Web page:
By that evening we were rolling into Taupo while the sun set behind wind torn clouds. The lake stood gigantic and glowing in the dimming light. Numerous people were running and biking around the massive body of water and we knew right away that they weren’t doing it for leisurely exercise. They were training. Because in two days time Taupo would be hosting the 2011 New Zealand Iron Man. Katie and I were excited to see the competition front and center, and even more thrilled that we’d managed to find a place to stay during such a large event.
No Vacancy signs buzzed all around us as we drove down main street, finally arriving at Bradshaw’s Travel Lodge. This wasn’t a hostel, per se. It was technically a hotel, but the feel of it was identical to a hostel: Everyone had separate rooms in a home-style building, the cost was roughly the same, and there was a lounge area and shared kitchen for cooking. The only difference was that we got a free continental breakfast every morning. That was new! Otherwise it had all the classic signs of a hostel. Honestly, it would probably get more business if it declared itself as such, because it didn’t seem incredibly busy despite Iron Man being two days away.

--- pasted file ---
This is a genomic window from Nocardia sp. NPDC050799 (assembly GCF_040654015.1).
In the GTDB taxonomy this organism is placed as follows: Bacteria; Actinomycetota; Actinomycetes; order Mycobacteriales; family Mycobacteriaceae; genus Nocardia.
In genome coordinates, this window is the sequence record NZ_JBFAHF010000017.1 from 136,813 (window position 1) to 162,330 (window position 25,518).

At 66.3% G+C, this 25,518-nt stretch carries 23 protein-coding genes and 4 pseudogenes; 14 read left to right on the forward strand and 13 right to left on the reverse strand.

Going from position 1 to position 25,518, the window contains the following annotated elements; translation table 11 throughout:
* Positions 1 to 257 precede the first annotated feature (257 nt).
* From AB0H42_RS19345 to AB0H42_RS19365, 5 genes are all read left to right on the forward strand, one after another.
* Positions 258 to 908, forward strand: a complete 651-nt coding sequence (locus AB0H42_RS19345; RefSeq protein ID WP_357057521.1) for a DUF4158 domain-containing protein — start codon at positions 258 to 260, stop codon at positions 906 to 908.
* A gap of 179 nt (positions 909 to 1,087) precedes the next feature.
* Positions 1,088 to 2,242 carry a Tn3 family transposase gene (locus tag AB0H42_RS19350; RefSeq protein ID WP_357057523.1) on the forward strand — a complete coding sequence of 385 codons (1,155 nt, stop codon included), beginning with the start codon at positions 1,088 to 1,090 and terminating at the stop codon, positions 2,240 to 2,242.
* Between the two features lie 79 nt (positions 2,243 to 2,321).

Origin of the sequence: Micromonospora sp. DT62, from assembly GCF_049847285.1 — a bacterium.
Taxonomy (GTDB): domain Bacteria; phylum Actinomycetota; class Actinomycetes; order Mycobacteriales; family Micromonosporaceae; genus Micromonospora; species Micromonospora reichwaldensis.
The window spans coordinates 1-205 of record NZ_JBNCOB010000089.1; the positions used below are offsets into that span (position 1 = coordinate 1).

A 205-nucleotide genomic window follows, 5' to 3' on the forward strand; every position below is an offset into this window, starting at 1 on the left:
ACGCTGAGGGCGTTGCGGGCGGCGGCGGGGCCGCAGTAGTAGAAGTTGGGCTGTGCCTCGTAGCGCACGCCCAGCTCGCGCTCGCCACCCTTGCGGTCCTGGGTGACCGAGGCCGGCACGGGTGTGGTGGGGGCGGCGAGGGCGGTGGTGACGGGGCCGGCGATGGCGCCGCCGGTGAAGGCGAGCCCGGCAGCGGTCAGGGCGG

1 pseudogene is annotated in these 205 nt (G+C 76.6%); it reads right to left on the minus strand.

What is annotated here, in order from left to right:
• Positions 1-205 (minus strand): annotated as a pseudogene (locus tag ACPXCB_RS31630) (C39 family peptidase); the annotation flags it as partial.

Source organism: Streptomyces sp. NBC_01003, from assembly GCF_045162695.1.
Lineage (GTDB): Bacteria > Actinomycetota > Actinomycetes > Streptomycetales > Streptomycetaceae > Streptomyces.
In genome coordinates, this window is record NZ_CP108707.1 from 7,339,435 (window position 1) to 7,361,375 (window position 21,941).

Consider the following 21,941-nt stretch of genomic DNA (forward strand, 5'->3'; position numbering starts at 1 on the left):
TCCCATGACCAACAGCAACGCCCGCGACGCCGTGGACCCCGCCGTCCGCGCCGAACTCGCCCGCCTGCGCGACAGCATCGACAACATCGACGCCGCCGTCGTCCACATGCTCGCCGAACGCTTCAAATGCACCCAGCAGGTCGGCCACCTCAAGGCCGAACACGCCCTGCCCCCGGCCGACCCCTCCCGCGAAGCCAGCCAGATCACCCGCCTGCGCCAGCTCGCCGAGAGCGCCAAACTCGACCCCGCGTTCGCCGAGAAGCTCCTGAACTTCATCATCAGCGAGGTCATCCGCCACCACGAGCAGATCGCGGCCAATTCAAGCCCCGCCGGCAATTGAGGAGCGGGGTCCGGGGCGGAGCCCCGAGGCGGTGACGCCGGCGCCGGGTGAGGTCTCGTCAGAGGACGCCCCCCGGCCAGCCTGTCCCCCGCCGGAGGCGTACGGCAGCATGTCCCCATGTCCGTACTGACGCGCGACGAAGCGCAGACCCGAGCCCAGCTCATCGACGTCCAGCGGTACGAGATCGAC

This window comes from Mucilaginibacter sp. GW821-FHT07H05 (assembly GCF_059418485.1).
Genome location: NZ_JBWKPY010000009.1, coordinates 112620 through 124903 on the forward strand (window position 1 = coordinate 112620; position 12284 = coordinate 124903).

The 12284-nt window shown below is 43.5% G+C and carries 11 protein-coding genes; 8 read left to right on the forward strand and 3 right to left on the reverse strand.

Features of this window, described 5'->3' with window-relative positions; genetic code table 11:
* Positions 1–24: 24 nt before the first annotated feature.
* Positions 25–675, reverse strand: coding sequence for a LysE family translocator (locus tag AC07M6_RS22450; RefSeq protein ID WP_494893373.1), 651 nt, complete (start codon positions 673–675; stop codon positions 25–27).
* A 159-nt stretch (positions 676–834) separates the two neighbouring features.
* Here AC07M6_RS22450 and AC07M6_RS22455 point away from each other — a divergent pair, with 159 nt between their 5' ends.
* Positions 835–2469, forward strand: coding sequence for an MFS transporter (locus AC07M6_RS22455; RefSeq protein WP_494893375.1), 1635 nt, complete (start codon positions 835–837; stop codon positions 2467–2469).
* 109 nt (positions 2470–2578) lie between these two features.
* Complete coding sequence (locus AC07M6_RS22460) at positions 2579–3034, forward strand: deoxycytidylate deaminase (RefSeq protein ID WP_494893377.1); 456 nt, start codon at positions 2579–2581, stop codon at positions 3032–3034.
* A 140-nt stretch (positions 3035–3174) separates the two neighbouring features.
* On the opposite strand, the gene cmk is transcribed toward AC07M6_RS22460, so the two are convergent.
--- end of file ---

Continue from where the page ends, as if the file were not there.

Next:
That night we ate at Lotus Thai. It was simply fabulous! Seriously, it was one of the best Thai restaurants either one of us had ever been to. And not only was the food incredible, the water had ICE in it!!! Hallelujah! After dinner we went back to our room and fell right to sleep. Bradshaw’s Travel Lodge wasn’t anything fancy, but we were happy to have a roof over our heads for the next three nights instead of camping. And, as the days wore on, we were even more thankful, because what we didn’t know at the time was that our weather luck had officially run out…
The next morning was grey and moody. We ate our continental breakfast (Weetabix!) and drove over to Huka Falls. The falls was a frothy pale blue mass of water squeezing through a 10 meter wide crevice and gushing out the other side. The source: Lake Taupo. The result: The Waikato River. It wasn’t the size or height of the falls that was impressive, it was the sheer strength of flow that captivated me. Like a giant spigot that never turns off, that gushing gutter spews out one of New Zealand’s longest rivers. Daredevils have attempted kayaking through this rough exit, some have even driven a boat! No doubt many of these attempts ended with broken bones, or worse.